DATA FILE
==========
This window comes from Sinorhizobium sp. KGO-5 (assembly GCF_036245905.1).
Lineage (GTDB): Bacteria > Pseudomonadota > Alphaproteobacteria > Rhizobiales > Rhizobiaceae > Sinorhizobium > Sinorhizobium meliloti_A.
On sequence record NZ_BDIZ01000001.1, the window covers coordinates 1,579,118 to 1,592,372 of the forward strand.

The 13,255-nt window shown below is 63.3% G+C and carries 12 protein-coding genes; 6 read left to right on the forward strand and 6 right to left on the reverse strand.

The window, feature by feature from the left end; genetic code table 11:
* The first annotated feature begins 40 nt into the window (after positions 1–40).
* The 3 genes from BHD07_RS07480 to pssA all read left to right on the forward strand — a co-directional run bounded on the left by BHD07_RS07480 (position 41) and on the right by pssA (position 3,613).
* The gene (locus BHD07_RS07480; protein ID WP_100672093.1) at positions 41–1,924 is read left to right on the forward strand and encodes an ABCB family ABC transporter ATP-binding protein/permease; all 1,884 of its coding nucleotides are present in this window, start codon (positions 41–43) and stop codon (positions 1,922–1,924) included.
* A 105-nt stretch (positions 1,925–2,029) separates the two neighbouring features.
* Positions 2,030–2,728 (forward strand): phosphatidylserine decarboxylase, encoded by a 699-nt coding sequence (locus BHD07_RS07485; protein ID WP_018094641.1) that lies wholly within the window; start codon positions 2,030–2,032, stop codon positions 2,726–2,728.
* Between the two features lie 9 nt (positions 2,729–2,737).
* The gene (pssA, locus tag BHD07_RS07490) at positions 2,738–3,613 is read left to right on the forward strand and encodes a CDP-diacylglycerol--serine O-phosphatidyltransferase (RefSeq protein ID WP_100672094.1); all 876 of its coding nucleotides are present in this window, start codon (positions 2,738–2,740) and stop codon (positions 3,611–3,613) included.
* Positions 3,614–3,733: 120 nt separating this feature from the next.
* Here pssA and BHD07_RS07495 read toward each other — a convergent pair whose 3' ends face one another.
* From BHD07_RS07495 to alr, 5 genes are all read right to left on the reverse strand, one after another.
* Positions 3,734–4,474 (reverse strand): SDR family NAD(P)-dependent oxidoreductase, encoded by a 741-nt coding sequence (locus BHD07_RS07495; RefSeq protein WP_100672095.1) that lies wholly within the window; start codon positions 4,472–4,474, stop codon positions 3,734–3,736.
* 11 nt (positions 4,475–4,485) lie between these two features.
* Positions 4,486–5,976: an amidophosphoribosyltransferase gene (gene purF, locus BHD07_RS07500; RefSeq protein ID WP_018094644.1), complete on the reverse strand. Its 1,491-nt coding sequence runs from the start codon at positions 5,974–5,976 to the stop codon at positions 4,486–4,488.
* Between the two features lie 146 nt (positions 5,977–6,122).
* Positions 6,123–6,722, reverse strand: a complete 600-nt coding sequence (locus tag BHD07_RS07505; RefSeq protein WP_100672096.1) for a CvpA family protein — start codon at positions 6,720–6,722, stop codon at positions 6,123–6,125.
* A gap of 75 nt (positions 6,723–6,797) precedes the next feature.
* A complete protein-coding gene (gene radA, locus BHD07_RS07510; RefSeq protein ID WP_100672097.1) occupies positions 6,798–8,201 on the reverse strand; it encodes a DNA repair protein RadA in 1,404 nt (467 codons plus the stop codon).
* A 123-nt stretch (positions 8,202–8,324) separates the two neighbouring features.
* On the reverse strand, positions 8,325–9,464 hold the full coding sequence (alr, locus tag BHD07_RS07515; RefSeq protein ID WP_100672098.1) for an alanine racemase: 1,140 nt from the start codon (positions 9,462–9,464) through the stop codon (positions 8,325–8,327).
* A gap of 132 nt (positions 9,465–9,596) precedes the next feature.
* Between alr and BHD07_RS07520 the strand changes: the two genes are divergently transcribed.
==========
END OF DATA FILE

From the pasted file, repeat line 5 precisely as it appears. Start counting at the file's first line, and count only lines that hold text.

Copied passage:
The window, feature by feature from the left end; genetic code table 11: